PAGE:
Commercial deep-sea diver Solvig has a secret. She wants to be one of the first human beings to colonize Mars, and she’s one of a hundred people shortlisted by the Mars Project to do just that. But to fulfil her ambition, she’ll have to leave behind everything she’s ever known—for the rest of her life.
As the prospect of heading to space becomes more real, thirty-seven-year-old Solvig is forced to define who she really is. Will she come clean to James, her partner, about her plans? Or will she turn her back on the project, and commit to her life on Earth? Maybe even try for a baby, like James is hoping? Is there any way she can start a family and go to Mars? Does she even want both things?
Intimate and captivating, Bright and Dangerous Objects explores the space between ambition and obligation, grappling with questions women have faced for centuries while investigating a future that humanity is only beginning to think about. In frank, honest, and moving prose, author Anneliese Mackintosh moves from sea to sky, head to heart, and present to future, asking all the while what it means when our wildest dreams begin to come true.
'I was instantly fascinated by Bright and Dangerous Objects, which uses the backdrops of undersea welding and a hypothetical expedition to Mars to deftly explore ideas of independence, grief, motherhood, and romantic relationships and how they shape one woman’s life. . . . This is an original, inventive, and incredibly enjoyable book. I loved it.' Lydia Kiesling, author of The Golden State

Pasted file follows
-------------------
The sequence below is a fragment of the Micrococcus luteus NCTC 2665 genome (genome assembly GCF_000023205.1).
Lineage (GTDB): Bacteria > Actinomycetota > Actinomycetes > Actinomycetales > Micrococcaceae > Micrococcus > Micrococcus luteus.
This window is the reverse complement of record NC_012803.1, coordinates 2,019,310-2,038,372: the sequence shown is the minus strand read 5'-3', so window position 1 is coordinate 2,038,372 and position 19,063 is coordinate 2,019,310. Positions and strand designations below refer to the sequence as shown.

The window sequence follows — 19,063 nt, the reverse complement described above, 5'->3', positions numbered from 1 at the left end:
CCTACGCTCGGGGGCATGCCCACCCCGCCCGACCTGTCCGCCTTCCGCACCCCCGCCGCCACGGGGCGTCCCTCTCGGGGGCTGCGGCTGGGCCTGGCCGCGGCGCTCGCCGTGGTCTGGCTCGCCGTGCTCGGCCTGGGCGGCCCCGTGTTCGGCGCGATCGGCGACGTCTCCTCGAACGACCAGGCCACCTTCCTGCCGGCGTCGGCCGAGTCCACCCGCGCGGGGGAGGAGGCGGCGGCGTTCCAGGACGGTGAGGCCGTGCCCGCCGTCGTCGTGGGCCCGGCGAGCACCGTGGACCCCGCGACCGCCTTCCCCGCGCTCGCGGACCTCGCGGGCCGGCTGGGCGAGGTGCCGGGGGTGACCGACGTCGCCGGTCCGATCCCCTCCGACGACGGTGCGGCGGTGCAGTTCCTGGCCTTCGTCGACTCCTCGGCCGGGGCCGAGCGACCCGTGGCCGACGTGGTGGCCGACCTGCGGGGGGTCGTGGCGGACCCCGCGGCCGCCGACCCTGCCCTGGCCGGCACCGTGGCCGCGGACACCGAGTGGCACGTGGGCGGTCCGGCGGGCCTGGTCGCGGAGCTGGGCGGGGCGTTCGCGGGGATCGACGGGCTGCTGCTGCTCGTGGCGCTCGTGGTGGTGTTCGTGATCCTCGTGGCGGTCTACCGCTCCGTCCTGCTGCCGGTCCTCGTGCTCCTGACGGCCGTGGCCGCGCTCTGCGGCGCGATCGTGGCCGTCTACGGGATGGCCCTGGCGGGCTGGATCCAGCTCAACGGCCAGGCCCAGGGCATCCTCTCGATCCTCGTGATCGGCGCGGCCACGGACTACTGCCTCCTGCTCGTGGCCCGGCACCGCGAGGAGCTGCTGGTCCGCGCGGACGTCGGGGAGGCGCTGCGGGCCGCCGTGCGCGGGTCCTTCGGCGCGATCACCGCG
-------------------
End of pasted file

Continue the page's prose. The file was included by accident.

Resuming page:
'Bright and Dangerous Objects is written in a beautiful voice—it’s warm, self-deprecating, lonely. The characters face impossible decisions, and they face them the way we all do, wildly, blindly. It’s a book I’ll remember.' Sara Majka, author of Cities I've Never Lived In
'Mackintosh has written a beauty. If you’ve ever weighed two different eternities in your hand and had to choose which to love most, this book is yours.' Deb Olin Unferth, author of Barn 8
'A perceptive and nuanced study of a woman’s search for self-fulfillment, reaching from the ocean floor to outer space.' Kirkus Reviews
'This is a deeply moving story about love, loss, and the strength it takes for women to realize their dreams.'Publishers Weekly